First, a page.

Both vulnerable. West deals.
x -A 7 5 4
u -K 6 3
v -10 4 2
w -7 6 4
S-K Q J 10 9 8 6 3 S-Void
H-10 8 4 H-Q J 9 72
D-Void D-8 6 3
C-K 5 C-Q J 10 8 3
H-A 5
D-A K Q J 9 7 5
C-A 9 2
The bidding:
4x Pass Pass 5v
Pass Pass Pass
Opening lead: King of x
Here's another deal composed by Eddie Kantar for players attending the Fall North American Championships who were eager to improve their game. How would you fare?
With a good eight-card major and a potential side-suit trick, to open anything less than four spades at any vulnerability would be chicken. Unfortunately, South had a good enough hand with a strong suit to brush aside West's opening preempt.
West led the king of spades and, if South plays the ace by rote, the hand is over at the first trick. East will ruff and, in the fullness of time, declarer will concede two club tricks. South has telescoped 11 tricks into 10.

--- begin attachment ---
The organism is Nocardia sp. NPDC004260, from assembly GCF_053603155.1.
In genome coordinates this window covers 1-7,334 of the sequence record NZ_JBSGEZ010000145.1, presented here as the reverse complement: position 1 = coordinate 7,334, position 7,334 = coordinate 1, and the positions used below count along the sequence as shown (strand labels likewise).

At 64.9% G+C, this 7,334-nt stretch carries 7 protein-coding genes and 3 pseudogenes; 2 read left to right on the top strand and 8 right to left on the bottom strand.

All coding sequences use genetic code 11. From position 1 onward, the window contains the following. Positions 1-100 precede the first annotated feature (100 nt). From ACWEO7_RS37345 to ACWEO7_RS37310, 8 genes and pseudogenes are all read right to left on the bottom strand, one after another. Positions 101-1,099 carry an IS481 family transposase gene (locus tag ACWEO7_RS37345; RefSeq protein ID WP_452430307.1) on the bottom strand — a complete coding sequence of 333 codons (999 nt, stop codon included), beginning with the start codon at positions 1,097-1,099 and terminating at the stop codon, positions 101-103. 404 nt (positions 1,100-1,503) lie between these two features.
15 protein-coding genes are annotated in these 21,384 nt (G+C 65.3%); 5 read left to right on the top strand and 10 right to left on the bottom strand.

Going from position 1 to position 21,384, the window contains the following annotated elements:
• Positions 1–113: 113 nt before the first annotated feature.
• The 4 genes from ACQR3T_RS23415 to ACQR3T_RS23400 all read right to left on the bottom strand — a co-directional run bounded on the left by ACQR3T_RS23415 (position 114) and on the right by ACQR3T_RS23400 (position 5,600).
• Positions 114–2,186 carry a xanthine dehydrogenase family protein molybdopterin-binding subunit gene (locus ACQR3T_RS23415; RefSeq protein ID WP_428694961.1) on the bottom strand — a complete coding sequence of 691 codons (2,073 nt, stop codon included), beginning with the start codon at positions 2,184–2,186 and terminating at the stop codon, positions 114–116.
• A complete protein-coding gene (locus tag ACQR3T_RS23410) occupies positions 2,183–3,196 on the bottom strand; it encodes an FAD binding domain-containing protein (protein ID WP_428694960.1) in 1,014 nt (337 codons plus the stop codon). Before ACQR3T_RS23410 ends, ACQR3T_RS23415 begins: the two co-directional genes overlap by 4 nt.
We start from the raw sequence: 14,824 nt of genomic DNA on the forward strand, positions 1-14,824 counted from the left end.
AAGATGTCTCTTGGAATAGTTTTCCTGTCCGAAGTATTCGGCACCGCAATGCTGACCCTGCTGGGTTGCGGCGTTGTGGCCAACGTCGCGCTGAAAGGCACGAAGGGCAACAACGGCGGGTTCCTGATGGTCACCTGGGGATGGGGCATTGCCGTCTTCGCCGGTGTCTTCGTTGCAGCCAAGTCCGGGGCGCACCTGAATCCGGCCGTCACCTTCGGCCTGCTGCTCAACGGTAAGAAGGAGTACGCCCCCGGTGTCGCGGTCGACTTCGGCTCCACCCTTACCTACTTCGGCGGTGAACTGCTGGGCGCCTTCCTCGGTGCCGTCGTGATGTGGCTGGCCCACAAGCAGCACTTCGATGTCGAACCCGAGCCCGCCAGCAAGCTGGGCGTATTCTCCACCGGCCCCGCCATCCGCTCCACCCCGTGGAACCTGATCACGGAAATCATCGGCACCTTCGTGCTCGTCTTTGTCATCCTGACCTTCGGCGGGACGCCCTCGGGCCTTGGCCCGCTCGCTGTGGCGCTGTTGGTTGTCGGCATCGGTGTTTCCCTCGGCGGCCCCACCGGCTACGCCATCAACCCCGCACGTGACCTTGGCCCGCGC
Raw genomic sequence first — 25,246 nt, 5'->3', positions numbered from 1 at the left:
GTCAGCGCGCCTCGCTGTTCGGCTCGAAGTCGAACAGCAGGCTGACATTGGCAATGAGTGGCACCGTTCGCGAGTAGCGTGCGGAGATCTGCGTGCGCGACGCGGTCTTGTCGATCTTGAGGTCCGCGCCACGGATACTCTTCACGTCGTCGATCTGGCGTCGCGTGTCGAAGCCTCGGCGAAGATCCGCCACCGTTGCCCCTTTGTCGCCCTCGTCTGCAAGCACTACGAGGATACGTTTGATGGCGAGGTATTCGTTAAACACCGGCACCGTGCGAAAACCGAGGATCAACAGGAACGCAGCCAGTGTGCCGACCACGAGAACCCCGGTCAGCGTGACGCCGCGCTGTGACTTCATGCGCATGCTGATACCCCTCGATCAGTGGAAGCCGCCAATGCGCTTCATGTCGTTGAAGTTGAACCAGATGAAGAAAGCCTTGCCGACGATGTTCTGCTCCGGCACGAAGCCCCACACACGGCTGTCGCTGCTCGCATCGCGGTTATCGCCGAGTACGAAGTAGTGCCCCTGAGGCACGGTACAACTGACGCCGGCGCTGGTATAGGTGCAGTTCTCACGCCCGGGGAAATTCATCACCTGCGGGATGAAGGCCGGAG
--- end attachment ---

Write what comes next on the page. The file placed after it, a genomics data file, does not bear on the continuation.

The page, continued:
Since a four-level preempt usually shows an eight-card suit, South should be aware of the possibility of East ruffing the first spade. The ace of spades is a trick declarer cannot afford to waste, so South must protect his holding by switching losers.
At trick one, declarer must play low from dummy, conceding the trick to West. No matter what West does next, declarer wins, draws trumps and then crosses to the table to discard a losing club on the ace of spades. Instead of losing two club tricks, declarer concedes one trick in each black suit.
& copy; 2005 Tribune Media Services

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